But just how responsible are you about tracking credits?
Many restaurants just don’t have a consistent way to capture and track these credits to ensure they show up on the invoice.
While you would expect all of these credits to show up on future statements, that’s not always the case. It’s not necessarily your supplier trying to take advantage of you. Instead, the fault lies with the manual processes and lack of effective technology on the supplier’s side.
Let’s face it, suppliers process a ton of transactions every day, pushing a lot of paper, and getting it into systems that were typically built when AOL was on the cutting edge of tech.
Don’t wait on suppliers. It’s ultimately your job to track credits.
#6 Ignoring your Cost of Goods Sold
Better safe than sorry… well, unless it’s costing you hundreds of dollars a month in waste. Food waste can take on several forms, and your Cost of Goods Sold can help you track it.
It helps you catch if you’re over-ordering and letting food spoil. It lets you see if you’re over-portioning due to excess inventory: When there’s a large supply of ingredients on hand, it’s natural to want to use them up before they go bad.
It can even help you crub theft. When there’s a surplus of food, skimming a little off the top seems more justifiable. You might as well grab a few steaks and stick them in your backpack if you’re probably going to end up throwing a few out every week… or so the thought process often goes.
Ignoring your COGS leads to unnecessary guesswork… which leads to waste… which leads to less money in your bottom line.
Restaurant theft comes in many forms, and the saddest part of being in the restaurant industry is realizing a lot of people are trying to steal from you. Employees, vendors and, yes – even customers – sometimes have no qualms about pulling straight from your pocket.
The biggest and easiest theft deterrent is making it known you’re watching.
For vendors, put a formal process in place for how you purchase and receive product. Restaurants that order based on current price quotes and that check in product at the door avoid price gaming and drivers pilfering product.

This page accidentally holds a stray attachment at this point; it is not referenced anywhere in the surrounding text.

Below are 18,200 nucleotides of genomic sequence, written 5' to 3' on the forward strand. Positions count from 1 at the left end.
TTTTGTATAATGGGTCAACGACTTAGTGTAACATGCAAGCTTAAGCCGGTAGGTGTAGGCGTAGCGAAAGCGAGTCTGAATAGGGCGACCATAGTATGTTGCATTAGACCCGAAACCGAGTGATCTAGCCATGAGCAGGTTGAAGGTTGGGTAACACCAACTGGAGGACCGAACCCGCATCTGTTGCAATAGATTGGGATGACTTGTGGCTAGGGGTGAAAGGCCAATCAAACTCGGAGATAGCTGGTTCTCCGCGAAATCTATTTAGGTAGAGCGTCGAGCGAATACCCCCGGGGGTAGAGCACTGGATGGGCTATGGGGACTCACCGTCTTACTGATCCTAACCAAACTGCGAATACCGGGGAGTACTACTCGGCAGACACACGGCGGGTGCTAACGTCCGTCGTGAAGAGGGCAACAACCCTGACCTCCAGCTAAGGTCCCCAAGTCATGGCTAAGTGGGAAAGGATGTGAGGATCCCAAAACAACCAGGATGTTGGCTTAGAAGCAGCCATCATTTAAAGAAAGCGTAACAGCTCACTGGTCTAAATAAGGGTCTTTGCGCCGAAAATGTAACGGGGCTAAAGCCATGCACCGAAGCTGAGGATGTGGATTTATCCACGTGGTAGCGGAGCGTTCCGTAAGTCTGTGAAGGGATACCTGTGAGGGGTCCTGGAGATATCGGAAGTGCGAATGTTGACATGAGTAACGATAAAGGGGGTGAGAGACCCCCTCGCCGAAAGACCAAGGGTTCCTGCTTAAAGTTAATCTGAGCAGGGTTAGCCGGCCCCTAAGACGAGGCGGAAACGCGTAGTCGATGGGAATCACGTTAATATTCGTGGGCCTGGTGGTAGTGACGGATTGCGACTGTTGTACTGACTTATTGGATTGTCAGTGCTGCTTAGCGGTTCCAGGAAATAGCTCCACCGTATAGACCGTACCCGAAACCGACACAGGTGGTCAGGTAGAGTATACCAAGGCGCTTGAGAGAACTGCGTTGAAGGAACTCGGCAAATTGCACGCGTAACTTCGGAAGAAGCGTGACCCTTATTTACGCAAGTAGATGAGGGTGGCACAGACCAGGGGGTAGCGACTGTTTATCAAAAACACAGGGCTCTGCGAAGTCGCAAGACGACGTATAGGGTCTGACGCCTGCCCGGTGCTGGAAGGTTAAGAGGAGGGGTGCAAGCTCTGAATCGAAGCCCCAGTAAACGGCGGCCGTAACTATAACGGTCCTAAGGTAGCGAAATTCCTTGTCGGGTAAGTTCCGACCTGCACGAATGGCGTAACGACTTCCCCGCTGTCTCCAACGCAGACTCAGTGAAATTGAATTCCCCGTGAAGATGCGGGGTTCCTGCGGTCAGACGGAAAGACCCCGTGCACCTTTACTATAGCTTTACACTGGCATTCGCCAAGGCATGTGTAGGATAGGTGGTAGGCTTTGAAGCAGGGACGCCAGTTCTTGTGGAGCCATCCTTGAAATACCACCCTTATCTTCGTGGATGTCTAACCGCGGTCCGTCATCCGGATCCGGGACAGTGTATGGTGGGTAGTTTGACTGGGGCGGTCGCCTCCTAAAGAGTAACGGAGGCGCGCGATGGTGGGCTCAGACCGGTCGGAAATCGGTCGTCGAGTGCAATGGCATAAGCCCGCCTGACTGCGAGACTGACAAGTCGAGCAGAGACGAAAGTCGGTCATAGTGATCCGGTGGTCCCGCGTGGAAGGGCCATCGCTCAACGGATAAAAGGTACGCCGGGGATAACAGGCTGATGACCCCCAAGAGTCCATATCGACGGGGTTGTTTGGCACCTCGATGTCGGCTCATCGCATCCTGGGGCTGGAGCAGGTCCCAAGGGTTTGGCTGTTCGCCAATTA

Putting this into action can be as simple as documenting the receipt of every item at the door or as thorough as weighing catch weight items to ensure proper labeling and charging for product.
For employees, a visible inventory control process is critical. Counting product at the door, monitoring your COGS, and researching exceptions raises visibility and makes theft much more difficult.
It’s also important to put basic procedures in place around the movement of food and beverage. If food comes out of the kitchen, it needs to have a recorded sale in the POS system. Even if employees get a comp’d meal, it should be rung up so you can control the amount and avoid the habit of employees coming to the window and ordering food from the kitchen.
High-cost items such as wine and liquor should be locked up and a log should be kept of who moves the product from one location to another.
Conclusion: Get Your Money Back
Every aspect of the restaurant business has opportunities for improvement.
By focusing on these seven, we hope you can find some quick ways to increase your cash flow and continue to pursue your passion as an artist, entertainer and general nourisher of your community.
We created Orderly to address exactly the challenges restaurants face on a daily basis… it’s the easy-to-use, do-it-for-me app for restaurant profitability. And our app is free on Google Play and the App Store!